Liquidity & Other Investment Risks

liquidity
investing
real estate
financial freedom
Posted on . 2 min read

Which investment is better?

① 10% per year returns + Complete liquidity (being able to convert the investment into cash)

② 12% per year returns + No liquidity for 3+ years

🕵️‍♀️ I was helping a friend, who is also a Xillion customer, solve some of their financial puzzles when this came up. They were being pitched an investment idea where their funds would be locked for years in return for slightly better returns.

🙋‍♂️ My suggestion: ① is a much better deal, assuming the same level of risk for both. Here’s why. 👇

💸 An illiquid asset should give twice as much return as a fully liquid asset such as the S&P 500 index fund (SPY) to be worth investing into.

💲 S&P 500 index long term returns are around 10%. And it is as liquid as cash because you can convert it to cash within hours, with 2-3 taps on your phone.

🏡 The popular illiquid asset most Americans own is a house. Most people buy houses with 80% loan. Real estate in the US appreciates around 4% per year, which is around 20% when you consider:

Purchase Price: $500,000 Down Payment: $100,000 (20%) Bank Loan: $400,000 (80%) 1-Yr Price Appreciation: $20,000 (around 4% of the total value of the house) Your Gain: 20% ($20,000 gain on a $100,000 investment)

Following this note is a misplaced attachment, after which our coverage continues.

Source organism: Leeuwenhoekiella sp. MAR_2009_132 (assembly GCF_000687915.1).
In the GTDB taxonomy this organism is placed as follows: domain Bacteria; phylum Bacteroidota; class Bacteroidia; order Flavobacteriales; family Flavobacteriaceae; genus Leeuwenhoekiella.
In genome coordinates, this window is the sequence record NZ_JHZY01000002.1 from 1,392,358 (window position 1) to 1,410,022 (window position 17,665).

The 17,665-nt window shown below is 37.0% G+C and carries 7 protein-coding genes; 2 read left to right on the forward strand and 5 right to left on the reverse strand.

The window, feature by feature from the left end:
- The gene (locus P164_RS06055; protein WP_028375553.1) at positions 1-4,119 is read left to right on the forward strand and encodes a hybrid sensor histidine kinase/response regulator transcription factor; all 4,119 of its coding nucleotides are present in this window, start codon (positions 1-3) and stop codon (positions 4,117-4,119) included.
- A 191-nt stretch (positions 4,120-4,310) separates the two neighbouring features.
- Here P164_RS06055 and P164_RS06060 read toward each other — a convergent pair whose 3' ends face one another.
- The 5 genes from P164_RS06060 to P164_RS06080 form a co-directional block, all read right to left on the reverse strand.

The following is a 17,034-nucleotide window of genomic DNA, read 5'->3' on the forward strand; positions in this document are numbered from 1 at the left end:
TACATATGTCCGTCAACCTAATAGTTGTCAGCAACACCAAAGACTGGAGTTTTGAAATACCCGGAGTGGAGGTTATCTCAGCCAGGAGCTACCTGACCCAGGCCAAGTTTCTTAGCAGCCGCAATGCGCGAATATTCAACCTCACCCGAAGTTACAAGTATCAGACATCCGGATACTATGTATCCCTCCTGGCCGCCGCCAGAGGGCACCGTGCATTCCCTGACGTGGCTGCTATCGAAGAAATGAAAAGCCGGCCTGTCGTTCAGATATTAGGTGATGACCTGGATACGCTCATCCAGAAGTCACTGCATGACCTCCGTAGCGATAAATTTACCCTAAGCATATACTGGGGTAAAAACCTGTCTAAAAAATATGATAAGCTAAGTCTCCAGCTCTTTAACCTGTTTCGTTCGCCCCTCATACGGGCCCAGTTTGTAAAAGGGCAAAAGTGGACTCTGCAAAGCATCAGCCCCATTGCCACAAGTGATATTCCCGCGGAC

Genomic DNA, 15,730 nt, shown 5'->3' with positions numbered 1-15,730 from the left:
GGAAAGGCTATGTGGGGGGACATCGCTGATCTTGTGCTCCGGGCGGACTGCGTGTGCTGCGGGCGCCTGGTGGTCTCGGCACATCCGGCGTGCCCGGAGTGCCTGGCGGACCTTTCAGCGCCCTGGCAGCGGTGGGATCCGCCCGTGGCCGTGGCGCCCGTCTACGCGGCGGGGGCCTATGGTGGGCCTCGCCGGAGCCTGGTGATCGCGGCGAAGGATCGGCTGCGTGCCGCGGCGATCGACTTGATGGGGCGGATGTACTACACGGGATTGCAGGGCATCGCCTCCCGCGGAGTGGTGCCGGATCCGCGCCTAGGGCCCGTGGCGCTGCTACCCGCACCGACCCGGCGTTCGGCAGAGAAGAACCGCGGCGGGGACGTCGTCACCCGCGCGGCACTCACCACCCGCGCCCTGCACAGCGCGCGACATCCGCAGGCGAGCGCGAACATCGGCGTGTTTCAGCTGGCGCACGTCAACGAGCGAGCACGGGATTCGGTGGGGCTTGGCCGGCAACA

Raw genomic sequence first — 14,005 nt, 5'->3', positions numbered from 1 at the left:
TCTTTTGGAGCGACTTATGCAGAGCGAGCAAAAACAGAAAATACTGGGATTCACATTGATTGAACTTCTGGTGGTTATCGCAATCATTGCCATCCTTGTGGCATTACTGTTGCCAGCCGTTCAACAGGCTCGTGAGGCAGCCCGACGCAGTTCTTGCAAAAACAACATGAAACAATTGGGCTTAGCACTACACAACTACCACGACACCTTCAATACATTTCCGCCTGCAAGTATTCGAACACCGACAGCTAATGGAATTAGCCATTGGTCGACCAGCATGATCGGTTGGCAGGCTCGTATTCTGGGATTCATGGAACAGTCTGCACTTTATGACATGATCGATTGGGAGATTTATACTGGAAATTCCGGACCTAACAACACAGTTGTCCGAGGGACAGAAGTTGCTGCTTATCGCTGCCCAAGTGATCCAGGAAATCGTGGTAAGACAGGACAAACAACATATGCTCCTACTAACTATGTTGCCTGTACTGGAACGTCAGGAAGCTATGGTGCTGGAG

🏡 Selling a house takes months and requires on average around 100 hours time investment. And you don’t see the money for 3-6 months after you make a decision to sell it.

🏦 A less popular type of illiquid asset is venture capital that also returns around 20% returns over the long term. But your money is usually locked for 7+ years, quite possibly even longer. 🕘

🔑 So, next time someone pitches an investing opportunity to you with returns higher than S&P 500 index, ask them about liquidity. If it’s months or years, ask 20% returns, that is, twice the return of S&P 500.

Liquidity Other Investment Ideas

🚀 And here’s a handy chart for you to keep in your back pocket or as your phone background! 🚀

Share this:
You may also like...
Beyond Interest Rates: Exploring Tax Benefits, Rent Costs, Appreciation, and More in Your Housing Decision
real estate
Posted on . 2 min read
Which Stocks to Invest in?
stocks
investing
stock market
Posted on . 2 min read